Tuesday, January 18, 2011
The Bloomberg index of major home builders' stocks is once again at a post-recession high, up almost 150% from its March 2009 low. That low occurred right around the time that home prices, according to the Case Shiller index, hit bottom (considering the 2-3 mo. lag built into the Case Shiller index). I also note that the home builders' index peaked in mid-2005, about 6 months before home prices peaked.
Today, many are arguing that home prices are set up to decline to new low levels—given an expected surge in foreclosed homes being dumped on the market—but equity investors are either ignoring that news or (more likely) seeing signs of improvement in the housing market. Since housing starts have been basically flat and at very low levels for almost two years, I think the picture that emerges is one in which the coming supply of foreclosed homes is effectively offset by the combination of a multi-year dearth of new construction and the ongoing increase in new household formations. In short, after a wrenching 5-yr period of adjustment, the housing market has found a new equilibrium, and the equity market is "looking across the valley" of bad news to an impending recovery in home prices.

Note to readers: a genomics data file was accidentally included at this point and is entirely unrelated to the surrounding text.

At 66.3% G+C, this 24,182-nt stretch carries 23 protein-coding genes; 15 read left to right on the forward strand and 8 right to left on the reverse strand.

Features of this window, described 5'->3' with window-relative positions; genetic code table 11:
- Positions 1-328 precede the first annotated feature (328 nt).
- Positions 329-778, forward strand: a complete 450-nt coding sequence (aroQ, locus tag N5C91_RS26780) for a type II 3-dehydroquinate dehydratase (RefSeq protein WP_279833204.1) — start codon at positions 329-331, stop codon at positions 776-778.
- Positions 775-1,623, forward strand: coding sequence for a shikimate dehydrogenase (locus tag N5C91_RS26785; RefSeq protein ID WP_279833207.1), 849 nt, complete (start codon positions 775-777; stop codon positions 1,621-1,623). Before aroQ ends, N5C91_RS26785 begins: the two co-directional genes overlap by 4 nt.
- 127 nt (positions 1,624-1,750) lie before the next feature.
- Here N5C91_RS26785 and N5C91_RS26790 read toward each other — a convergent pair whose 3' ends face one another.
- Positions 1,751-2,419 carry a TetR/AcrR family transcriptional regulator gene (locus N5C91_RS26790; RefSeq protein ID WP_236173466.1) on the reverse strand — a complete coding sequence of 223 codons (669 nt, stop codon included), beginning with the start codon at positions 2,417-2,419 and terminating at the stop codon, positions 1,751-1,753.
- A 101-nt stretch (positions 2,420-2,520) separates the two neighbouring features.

Posted by Scott Grannis at 11:06 AM